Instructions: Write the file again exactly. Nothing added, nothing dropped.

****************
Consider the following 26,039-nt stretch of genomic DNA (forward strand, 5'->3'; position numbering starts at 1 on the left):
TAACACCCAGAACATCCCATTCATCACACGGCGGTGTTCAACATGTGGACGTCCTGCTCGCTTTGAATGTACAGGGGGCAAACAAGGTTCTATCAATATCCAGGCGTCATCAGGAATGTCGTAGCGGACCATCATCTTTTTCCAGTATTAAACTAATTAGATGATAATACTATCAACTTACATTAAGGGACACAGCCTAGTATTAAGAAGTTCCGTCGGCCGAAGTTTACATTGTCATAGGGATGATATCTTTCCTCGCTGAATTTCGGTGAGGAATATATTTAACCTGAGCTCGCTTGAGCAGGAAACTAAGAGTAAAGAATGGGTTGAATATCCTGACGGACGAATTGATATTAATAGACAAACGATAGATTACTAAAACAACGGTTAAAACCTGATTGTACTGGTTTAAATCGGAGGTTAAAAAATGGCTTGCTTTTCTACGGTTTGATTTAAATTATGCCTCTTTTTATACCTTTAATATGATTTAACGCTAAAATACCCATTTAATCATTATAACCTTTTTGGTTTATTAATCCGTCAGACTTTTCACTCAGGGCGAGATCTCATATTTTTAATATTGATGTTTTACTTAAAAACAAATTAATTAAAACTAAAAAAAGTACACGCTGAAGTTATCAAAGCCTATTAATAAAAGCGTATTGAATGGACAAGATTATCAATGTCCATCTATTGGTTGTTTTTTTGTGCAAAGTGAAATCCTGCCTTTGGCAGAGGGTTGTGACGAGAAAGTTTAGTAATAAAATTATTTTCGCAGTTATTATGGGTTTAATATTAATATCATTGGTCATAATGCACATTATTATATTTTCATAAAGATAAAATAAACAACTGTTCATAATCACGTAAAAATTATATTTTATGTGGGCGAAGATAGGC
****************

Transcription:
Consider the following 26,039-nt stretch of genomic DNA (forward strand, 5'->3'; position numbering starts at 1 on the left):
TAACACCCAGAACATCCCATTCATCACACGGCGGTGTTCAACATGTGGACGTCCTGCTCGCTTTGAATGTACAGGGGGCAAACAAGGTTCTATCAATATCCAGGCGTCATCAGGAATGTCGTAGCGGACCATCATCTTTTTCCAGTATTAAACTAATTAGATGATAATACTATCAACTTACATTAAGGGACACAGCCTAGTATTAAGAAGTTCCGTCGGCCGAAGTTTACATTGTCATAGGGATGATATCTTTCCTCGCTGAATTTCGGTGAGGAATATATTTAACCTGAGCTCGCTTGAGCAGGAAACTAAGAGTAAAGAATGGGTTGAATATCCTGACGGACGAATTGATATTAATAGACAAACGATAGATTACTAAAACAACGGTTAAAACCTGATTGTACTGGTTTAAATCGGAGGTTAAAAAATGGCTTGCTTTTCTACGGTTTGATTTAAATTATGCCTCTTTTTATACCTTTAATATGATTTAACGCTAAAATACCCATTTAATCATTATAACCTTTTTGGTTTATTAATCCGTCAGACTTTTCACTCAGGGCGAGATCTCATATTTTTAATATTGATGTTTTACTTAAAAACAAATTAATTAAAACTAAAAAAAGTACACGCTGAAGTTATCAAAGCCTATTAATAAAAGCGTATTGAATGGACAAGATTATCAATGTCCATCTATTGGTTGTTTTTTTGTGCAAAGTGAAATCCTGCCTTTGGCAGAGGGTTGTGACGAGAAAGTTTAGTAATAAAATTATTTTCGCAGTTATTATGGGTTTAATATTAATATCATTGGTCATAATGCACATTATTATATTTTCATAAAGATAAAATAAACAACTGTTCATAATCACGTAAAAATTATATTTTATGTGGGCGAAGATAGGC